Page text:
Eat Chat Parent discussion to focus on coping with physical pain

Battle Mountain's Delaney Gersbach threads the needle against Aspen earlier this month in Edwards. Wednesday’s virtual Eat Chat Parent discussion aims to improve participants’ understanding of pain and provide strategies to help parents and children understand, manage, and express pain.
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Pain can take a toll not just physically but also emotionally and mentally. Understanding pain and learning how to effectively express and cope with it can help manage and reduce pain, especially for children, allowing for a faster return to sports, play and regular activity.

“As parents, your own language and coping strategies for dealing with pain create a foundation for your child’s relationship with pain,” said Dr. Harlan Austin, the new sports psychologist at Vail Health’s Howard Head Sports Medicine. “Here in the valley, we have so many kids that are in sports and living very active lifestyles and experiencing an injury during those activities is really common. Our goal is to help parents and their children understand the connection between the body and mind and educate family members to help them recognize when and how pain might show up in their children’s lives.”

On Wednesday, Austin will join Howard Head Sports Medicine physical therapists Brittney Huntimer and Kristin Thomas in a panel presentation for the March virtual Eat Chat Parent focusing on “Pain: Influencing our Thoughts and Behaviors.” The event is presented by Mountain Youth and Vail Health’s Eagle Valley Behavioral Health.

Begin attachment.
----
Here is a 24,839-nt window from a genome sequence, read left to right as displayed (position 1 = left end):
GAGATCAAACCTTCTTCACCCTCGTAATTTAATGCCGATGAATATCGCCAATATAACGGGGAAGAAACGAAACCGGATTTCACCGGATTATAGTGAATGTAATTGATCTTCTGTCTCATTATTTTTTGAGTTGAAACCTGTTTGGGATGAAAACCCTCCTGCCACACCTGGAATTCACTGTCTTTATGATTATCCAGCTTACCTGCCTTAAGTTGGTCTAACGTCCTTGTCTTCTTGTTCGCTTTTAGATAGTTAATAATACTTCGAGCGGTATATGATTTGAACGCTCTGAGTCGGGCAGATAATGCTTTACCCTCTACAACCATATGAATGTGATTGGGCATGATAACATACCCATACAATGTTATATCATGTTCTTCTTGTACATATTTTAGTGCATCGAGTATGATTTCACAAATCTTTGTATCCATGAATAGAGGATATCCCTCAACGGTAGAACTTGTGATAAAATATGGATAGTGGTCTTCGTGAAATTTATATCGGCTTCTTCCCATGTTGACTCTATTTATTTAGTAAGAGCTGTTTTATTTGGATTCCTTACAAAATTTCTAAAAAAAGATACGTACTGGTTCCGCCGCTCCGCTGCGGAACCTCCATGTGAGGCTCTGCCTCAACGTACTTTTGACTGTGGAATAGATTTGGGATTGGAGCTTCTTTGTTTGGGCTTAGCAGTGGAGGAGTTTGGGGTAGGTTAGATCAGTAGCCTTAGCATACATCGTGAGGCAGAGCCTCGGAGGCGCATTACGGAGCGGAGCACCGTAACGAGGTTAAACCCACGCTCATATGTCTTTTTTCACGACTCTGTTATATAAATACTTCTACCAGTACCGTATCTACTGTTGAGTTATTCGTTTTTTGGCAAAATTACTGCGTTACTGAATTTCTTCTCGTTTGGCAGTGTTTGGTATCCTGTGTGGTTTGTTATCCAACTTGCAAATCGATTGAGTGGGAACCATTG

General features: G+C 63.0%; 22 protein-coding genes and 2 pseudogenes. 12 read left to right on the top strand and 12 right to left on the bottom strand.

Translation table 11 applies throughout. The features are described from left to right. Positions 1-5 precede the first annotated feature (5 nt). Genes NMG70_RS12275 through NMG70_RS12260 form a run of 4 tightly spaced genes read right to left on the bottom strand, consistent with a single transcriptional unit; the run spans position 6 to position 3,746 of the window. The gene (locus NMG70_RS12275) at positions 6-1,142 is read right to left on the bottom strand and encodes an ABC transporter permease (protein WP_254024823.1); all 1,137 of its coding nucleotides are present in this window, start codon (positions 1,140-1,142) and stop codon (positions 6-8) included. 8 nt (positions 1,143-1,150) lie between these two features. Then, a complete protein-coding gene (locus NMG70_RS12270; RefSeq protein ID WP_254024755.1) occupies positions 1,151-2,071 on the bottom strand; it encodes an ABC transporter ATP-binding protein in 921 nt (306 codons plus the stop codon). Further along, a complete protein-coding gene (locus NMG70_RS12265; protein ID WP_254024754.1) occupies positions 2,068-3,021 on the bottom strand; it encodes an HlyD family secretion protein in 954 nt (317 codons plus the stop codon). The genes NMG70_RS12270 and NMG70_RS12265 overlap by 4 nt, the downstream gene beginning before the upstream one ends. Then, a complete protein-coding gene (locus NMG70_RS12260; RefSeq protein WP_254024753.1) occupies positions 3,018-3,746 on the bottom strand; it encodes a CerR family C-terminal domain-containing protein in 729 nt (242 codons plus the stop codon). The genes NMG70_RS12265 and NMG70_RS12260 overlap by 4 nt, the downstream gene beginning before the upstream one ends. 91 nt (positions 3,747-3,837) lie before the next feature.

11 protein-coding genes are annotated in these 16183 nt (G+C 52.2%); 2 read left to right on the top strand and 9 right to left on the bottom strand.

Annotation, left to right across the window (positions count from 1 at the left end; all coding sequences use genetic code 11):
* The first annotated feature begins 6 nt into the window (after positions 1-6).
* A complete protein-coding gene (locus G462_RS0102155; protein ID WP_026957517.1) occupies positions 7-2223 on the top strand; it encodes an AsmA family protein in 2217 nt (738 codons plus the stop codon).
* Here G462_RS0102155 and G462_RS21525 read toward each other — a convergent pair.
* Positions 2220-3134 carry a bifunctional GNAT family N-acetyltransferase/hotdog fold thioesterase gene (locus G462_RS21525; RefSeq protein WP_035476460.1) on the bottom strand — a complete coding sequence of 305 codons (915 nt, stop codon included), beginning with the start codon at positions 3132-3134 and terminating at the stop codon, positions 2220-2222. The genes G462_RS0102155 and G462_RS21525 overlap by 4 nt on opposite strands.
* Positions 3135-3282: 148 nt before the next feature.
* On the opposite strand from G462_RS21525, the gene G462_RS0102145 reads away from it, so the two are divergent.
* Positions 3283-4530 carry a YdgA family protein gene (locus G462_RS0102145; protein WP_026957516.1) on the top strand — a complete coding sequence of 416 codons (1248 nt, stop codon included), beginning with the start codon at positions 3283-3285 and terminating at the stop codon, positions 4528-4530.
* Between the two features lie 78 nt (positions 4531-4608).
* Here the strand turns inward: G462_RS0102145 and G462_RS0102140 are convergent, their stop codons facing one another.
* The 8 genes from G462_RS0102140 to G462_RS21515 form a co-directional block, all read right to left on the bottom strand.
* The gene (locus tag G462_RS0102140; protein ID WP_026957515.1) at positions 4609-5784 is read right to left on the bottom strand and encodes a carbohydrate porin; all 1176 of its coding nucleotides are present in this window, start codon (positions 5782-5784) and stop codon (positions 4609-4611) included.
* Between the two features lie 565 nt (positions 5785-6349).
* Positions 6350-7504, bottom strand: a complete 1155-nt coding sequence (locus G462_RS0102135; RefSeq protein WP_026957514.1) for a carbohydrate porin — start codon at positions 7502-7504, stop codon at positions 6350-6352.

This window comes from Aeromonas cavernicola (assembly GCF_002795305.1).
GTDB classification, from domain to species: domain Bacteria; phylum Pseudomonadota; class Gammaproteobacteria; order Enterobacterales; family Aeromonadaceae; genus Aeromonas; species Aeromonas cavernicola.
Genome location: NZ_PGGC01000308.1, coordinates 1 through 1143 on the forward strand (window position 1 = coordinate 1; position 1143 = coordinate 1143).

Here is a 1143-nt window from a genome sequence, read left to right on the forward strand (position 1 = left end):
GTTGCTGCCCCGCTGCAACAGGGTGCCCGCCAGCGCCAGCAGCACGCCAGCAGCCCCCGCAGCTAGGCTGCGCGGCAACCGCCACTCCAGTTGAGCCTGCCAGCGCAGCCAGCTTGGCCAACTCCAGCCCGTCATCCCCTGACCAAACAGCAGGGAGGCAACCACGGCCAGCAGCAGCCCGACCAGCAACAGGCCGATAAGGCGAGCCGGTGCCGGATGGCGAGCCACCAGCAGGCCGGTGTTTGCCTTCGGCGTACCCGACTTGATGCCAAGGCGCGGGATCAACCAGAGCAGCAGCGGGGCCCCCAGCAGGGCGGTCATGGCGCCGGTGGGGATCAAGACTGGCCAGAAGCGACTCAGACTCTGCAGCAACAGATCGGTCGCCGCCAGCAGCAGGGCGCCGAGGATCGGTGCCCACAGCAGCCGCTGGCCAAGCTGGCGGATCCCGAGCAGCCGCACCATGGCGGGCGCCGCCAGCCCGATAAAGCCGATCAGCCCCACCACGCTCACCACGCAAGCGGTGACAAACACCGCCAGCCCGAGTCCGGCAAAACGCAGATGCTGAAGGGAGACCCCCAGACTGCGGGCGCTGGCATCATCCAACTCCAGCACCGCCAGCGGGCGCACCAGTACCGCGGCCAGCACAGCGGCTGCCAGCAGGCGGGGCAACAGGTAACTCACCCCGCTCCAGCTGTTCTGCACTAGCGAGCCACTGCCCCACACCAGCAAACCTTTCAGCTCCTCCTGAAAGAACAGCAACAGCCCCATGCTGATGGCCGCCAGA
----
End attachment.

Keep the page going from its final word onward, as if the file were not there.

The presentation aims to improve participants’ understanding of pain and provide strategies to help parents and children understand, manage, and express pain. Thomas, who specializes in pediatric physical therapy, emphasizes that pain is a normal part of life and that movement is a vital part of managing it.

“Kids experience pain differently than adults. It is a learned response that can be partly influenced by a parent’s reaction to their situation,” Thomas said. “Keeping your reaction neutral, asking open-ended questions, and encouraging your child to return to the activity (if appropriate) they were participating in when the incident occurred are all ways to help mediate the pain response and decrease the intensity of pain.”

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Pain is complex and is influenced by many factors, including emotions, thoughts and the environment. It is interpreted in the brain based on the input from the body and is not one physical symptom.

“During the March Eat Chat Parent, we will provide real-life examples of instances where pain might be associated with a situation and the emotional and mental impact that can have on future experiences,” Huntimer said. “Because of COVID-19, these past 12 months have been stressful for adults and children to navigate, and that stress combined with other social factors can contribute to pain in different ways.”

“By understanding the concept of pain, we can help mitigate the issue and create lifelong strategies for children to cope with pain,” Austin said.

Eat Chat Parent

When: Wednesday, March 31, 6-7:30 p.m.

Admission: Free Zoom virtual meeting

For Spanish speakers: Live caption spanish interpretation available

Ages: Children age 10 and older are welcome to join with an adult

Register: Visit to sign up

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